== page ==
Speaking Up Charter - our commitment

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04 / 9 / 2015 Midnight

The Speaking Up Charter outlines a number of key principles, including:

  • safety should be at the heart of all care and should be seen as the responsibility of everyone involved in the provision of health and social care services recognising that staff engagement in the development and delivery of our services is fundamental
  • employers should be encouraged to develop their own statement of values for all staff and these should be well communicated and understood by everyone in the organisation
  • policies which support staff to raise concerns should be continuously reviewed and evaluated to ensure they are effective
  • individuals should be encouraged to raise concerns and be fully supported to do so right the way through the process, not just at the point they raise the concern
  • the use of any such clause which seeks to prevent a member of staff or ex employee from making patient safety, or other such related disclosures, are not acceptable
  • adequate training and support should be provided for managers so that they understand their roles and responsibilities in the handling of concerns raised with them, and are able to respond appropriately.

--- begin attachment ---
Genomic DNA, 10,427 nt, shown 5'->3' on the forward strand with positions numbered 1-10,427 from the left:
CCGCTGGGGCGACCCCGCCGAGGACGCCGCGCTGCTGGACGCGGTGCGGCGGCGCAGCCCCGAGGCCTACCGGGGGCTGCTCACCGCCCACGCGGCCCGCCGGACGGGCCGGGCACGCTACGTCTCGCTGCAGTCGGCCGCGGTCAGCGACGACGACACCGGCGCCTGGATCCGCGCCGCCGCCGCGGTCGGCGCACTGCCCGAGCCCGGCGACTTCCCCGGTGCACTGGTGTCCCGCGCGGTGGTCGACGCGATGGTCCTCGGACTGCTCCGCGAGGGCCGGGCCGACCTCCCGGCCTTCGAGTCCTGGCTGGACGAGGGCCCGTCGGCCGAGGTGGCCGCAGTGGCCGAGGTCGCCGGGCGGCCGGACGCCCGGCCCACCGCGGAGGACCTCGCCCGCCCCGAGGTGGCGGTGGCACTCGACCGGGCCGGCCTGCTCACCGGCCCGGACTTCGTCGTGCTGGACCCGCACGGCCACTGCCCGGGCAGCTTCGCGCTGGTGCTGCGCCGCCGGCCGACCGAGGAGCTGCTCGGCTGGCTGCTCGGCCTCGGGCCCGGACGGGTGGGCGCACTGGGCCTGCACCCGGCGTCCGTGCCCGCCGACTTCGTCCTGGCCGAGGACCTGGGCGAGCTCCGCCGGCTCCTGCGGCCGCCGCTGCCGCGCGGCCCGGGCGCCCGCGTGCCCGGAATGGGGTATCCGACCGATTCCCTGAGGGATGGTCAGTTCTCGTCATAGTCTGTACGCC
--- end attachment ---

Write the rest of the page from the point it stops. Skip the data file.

The key purpose of the Charter was to recognise that in order to enable a cultural shift in the NHS, we need to ensure that leadership comes from national organisations. Over thirty organisations have pledged a commitment to leading the way on this agenda as independent organisations; recognising their separate but linked responsibilities for key aspects of the provision and regulation of care, and for supporting their staff and members to provide high quality, safe care.


The Speaking Up Charter, launched on 15 October 2012, was developed as one of the outcomes following our Whistleblowing Summit. 

It was attended by representatives from regulatory bodies, professional regulators, health unions and professional associations with the key aim of looking at more collaborative working to address the issues which prevent staff from reporting concerns about safety or other such issue. It also looked to identify what more we need to do independently to support NHS staff and/or members to speak up when they witness or are made aware of behaviours or conduct which may raise a patient safety or other concern.

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